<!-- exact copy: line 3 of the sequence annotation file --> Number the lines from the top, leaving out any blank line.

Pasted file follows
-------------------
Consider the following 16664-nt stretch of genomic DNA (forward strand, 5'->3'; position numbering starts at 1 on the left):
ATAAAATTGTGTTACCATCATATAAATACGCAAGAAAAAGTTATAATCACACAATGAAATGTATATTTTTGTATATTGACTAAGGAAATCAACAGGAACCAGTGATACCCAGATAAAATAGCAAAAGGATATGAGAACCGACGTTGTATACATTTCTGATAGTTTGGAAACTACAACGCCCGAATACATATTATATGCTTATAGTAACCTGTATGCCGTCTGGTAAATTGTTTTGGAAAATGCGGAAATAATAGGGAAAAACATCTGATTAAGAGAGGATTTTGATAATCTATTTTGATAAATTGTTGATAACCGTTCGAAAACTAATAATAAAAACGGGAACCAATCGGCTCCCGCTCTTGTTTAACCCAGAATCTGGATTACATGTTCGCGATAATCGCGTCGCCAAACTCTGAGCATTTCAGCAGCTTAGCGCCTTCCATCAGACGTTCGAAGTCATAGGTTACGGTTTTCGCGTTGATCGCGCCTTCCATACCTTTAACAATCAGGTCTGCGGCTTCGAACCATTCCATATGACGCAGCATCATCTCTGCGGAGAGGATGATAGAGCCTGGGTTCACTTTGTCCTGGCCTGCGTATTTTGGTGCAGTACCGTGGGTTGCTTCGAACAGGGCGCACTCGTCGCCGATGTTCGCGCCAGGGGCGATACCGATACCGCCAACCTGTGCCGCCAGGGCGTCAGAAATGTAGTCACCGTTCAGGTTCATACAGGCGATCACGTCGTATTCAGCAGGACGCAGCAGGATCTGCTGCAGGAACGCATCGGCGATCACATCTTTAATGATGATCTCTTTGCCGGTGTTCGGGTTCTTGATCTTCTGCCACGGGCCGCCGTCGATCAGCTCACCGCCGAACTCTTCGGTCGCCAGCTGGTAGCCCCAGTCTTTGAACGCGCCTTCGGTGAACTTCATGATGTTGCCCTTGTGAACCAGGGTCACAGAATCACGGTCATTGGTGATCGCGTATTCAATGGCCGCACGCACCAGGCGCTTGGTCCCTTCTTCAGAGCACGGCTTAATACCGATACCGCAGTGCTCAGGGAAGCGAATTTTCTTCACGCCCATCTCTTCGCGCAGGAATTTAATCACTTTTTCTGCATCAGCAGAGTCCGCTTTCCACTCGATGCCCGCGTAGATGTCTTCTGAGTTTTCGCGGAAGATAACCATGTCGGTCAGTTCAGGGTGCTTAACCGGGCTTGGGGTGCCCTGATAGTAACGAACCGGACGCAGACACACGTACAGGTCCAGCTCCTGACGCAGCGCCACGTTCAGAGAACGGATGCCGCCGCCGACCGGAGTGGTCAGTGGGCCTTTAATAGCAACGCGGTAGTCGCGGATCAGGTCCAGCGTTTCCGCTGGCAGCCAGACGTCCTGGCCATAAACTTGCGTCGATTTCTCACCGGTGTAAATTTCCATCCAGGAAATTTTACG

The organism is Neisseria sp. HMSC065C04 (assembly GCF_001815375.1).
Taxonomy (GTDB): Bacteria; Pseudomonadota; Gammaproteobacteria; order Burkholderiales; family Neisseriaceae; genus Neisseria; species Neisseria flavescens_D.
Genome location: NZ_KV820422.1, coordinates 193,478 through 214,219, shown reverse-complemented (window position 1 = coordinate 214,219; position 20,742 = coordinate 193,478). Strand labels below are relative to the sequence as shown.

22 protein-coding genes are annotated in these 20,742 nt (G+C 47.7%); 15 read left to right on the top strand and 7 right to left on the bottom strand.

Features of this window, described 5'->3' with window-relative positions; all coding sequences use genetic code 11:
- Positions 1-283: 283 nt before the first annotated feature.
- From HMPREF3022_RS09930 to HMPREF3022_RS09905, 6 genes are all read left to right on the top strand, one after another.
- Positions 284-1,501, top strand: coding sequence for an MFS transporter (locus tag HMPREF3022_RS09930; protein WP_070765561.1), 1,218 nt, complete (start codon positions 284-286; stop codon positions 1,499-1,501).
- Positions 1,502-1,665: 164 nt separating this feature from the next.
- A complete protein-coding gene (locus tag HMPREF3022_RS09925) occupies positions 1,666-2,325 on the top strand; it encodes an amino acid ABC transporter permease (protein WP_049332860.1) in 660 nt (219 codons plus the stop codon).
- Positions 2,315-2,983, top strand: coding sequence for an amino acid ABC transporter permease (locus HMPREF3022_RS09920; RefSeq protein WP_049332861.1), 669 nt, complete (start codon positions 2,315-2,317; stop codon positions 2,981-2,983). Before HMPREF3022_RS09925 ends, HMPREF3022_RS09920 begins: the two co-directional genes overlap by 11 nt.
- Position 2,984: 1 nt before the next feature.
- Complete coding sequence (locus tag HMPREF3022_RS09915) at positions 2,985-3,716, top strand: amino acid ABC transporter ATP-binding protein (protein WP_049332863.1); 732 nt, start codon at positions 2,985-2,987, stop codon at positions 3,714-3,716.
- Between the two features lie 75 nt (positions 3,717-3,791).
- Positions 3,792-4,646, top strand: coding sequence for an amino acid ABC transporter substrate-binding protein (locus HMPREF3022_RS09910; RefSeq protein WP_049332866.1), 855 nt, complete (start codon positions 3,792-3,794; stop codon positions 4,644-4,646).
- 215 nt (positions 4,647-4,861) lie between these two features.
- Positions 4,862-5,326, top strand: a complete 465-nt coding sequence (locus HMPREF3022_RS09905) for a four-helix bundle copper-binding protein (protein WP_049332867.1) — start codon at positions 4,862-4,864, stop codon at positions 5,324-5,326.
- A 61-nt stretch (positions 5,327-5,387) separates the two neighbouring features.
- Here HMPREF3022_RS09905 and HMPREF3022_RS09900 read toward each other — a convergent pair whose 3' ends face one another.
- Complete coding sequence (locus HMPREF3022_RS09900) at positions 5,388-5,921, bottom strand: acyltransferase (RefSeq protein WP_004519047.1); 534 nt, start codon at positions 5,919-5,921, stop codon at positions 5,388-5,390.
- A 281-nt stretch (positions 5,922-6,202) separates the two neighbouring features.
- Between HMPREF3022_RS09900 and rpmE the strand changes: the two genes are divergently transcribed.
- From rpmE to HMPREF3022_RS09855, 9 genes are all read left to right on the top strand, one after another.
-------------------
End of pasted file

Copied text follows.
The organism is Neisseria sp. HMSC065C04 (assembly GCF_001815375.1).